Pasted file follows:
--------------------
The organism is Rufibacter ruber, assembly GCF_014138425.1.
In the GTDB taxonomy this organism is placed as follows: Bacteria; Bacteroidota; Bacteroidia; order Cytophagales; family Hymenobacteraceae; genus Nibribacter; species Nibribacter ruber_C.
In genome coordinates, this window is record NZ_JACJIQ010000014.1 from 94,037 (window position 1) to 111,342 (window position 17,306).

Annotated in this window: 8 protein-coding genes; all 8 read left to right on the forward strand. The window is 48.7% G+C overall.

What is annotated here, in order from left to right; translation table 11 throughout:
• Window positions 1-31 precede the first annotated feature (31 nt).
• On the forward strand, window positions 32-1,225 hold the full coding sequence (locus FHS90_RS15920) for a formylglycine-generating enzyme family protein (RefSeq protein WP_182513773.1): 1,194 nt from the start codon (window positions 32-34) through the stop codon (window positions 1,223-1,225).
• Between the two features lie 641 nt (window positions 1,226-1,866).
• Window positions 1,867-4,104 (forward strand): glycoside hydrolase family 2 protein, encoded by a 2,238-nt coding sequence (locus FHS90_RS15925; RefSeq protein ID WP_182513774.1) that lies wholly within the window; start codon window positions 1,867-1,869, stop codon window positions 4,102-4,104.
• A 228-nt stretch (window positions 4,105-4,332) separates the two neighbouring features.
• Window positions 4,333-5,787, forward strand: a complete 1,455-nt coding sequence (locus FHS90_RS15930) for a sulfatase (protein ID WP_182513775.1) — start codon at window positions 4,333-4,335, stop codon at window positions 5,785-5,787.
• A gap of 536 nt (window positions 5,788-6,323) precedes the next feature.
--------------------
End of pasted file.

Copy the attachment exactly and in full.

The organism is Rufibacter ruber, assembly GCF_014138425.1.
In the GTDB taxonomy this organism is placed as follows: Bacteria; Bacteroidota; Bacteroidia; order Cytophagales; family Hymenobacteraceae; genus Nibribacter; species Nibribacter ruber_C.
In genome coordinates, this window is record NZ_JACJIQ010000014.1 from 94,037 (window position 1) to 111,342 (window position 17,306).

Annotated in this window: 8 protein-coding genes; all 8 read left to right on the forward strand. The window is 48.7% G+C overall.

What is annotated here, in order from left to right; translation table 11 throughout:
• Window positions 1-31 precede the first annotated feature (31 nt).
• On the forward strand, window positions 32-1,225 hold the full coding sequence (locus FHS90_RS15920) for a formylglycine-generating enzyme family protein (RefSeq protein WP_182513773.1): 1,194 nt from the start codon (window positions 32-34) through the stop codon (window positions 1,223-1,225).
• Between the two features lie 641 nt (window positions 1,226-1,866).
• Window positions 1,867-4,104 (forward strand): glycoside hydrolase family 2 protein, encoded by a 2,238-nt coding sequence (locus FHS90_RS15925; RefSeq protein ID WP_182513774.1) that lies wholly within the window; start codon window positions 1,867-1,869, stop codon window positions 4,102-4,104.
• A 228-nt stretch (window positions 4,105-4,332) separates the two neighbouring features.
• Window positions 4,333-5,787, forward strand: a complete 1,455-nt coding sequence (locus FHS90_RS15930) for a sulfatase (protein ID WP_182513775.1) — start codon at window positions 4,333-4,335, stop codon at window positions 5,785-5,787.
• A gap of 536 nt (window positions 5,788-6,323) precedes the next feature.